Being stuck in a job that isn’t working is tedious, tiresome and frustrating. The longer it goes on for, the worse it gets, and the more likely it is to harm one’s workplace performance.
If the job role itself isn’t motivating you, then this can be a real drain on your energy. It can have an adverse effect on your energy levels, your mood, as well as your sleep. Furthermore, it can cause an enduring sense of anxiety about what the future holds for you. After a while, the wrong job could have a significant effect on one’s mental health as well. In this instance, my advice would be to get yourself out of there as soon as the opportunity presents itself to you.
Sometimes, it’s not so much the job itself that’s the problem, but the work environment you find yourself in. In which case, you may want to think about making some adjustments to your work environment. This may be in the form of flexible work hours, special equipment, or changes to your duties and responsibilities. Sometimes these changes can make the world of difference. I can understand why some might feel nervous about discussing this with their employer, especially if you’re a people pleaser. But if you do love your job, then there is no reason why you shouldn’t make it work for you. If you’re good at what you do, then it’s in the employer’s best interest to do their utmost to help you perform more productively. Even if that means making some tweaks to your job description.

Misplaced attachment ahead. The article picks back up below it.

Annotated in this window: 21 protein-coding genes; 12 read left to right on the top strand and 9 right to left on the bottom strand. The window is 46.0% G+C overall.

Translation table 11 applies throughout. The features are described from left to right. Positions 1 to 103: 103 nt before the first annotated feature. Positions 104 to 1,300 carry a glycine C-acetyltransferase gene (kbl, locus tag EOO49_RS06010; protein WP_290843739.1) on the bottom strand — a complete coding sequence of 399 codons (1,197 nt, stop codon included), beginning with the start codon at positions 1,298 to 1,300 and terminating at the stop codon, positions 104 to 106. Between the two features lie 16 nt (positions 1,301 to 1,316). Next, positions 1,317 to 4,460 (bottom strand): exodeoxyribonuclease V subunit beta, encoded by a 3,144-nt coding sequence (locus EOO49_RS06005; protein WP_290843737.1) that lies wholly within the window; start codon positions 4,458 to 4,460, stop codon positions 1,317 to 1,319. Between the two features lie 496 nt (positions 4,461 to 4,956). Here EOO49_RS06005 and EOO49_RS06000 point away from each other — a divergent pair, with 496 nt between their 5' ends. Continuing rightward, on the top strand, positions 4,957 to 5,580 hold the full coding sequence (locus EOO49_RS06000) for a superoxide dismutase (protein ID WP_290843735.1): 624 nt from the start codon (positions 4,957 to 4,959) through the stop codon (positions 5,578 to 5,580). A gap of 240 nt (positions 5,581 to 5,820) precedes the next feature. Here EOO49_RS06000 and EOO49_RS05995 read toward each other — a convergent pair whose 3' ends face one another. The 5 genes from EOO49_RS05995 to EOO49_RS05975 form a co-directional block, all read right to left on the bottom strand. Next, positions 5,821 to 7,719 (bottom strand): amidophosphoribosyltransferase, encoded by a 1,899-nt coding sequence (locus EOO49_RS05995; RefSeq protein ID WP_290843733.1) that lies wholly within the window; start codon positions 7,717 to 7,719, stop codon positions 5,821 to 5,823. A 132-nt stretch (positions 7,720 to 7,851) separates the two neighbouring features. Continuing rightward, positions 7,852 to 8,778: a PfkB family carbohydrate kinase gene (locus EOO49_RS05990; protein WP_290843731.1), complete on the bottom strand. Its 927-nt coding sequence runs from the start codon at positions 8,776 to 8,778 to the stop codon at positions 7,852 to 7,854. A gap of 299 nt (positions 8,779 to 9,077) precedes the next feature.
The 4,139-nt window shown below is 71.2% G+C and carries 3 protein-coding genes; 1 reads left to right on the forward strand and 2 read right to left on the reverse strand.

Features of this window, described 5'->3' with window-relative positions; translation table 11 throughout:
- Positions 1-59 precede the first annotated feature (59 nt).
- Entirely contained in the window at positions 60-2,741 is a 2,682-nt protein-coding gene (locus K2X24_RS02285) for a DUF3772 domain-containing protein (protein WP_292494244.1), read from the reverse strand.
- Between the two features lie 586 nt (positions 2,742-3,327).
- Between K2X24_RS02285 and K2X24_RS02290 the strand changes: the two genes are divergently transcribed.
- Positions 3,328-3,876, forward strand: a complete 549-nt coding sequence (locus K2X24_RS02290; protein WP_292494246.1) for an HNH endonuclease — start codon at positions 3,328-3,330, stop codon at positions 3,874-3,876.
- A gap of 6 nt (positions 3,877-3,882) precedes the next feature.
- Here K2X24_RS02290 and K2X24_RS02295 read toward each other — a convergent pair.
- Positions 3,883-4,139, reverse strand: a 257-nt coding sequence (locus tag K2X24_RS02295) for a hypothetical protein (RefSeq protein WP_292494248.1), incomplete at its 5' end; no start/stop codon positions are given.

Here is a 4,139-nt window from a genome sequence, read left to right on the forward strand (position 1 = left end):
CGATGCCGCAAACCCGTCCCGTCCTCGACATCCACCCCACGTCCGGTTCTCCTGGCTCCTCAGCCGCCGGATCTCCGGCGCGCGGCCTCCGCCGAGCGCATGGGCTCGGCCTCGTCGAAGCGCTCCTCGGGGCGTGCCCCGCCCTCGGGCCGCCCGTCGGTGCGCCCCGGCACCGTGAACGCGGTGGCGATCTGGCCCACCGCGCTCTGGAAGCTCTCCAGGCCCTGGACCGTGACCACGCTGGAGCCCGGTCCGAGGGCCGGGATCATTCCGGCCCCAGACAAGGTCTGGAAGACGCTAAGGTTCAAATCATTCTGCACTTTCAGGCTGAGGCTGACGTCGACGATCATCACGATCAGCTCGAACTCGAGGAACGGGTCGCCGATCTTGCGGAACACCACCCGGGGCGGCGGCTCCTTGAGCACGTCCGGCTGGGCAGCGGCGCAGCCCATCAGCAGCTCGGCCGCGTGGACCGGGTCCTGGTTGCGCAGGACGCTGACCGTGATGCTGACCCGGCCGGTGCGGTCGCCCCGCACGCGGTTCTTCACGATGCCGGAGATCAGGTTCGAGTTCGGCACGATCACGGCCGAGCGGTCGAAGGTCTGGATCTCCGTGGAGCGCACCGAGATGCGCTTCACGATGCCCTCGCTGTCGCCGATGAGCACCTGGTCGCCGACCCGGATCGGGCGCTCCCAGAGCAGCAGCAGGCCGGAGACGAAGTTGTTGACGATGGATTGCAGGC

Are reasonable adjustments enough though?
I know from personal experience that there is way more to a job than reasonable adjustments. If the work environment is right, but the passion and drive is missing, then you aren’t going to be your best self. This is really important to understand, because without the drive, it’s impossible for one’s ADHD to thrive.
It seems that many ADHDers who are lingering in the wrong job, risk getting stuck in the status quo. Faced with the daunting anxiety of making life-changing decisions, it’s natural for many of us to want to postpone it for another day. A typical avoidance strategy that is likely to store up trouble for the future.
If you still aren’t getting what you’d like from your job, then it may be time to take a deeper look at what’s missing and start to reassess your options. It may well be that you’re in the wrong job; especially if it prevents you from expressing your authentic self. Perhaps it’s the people you work with, or the ethos of the organisation isn’t in sync with your values.
When considering your options, a thorough cost benefit analysis can be hard to complete on your own. It can help if you do this with a coach or a close friend who understands you and has your best interests at heart.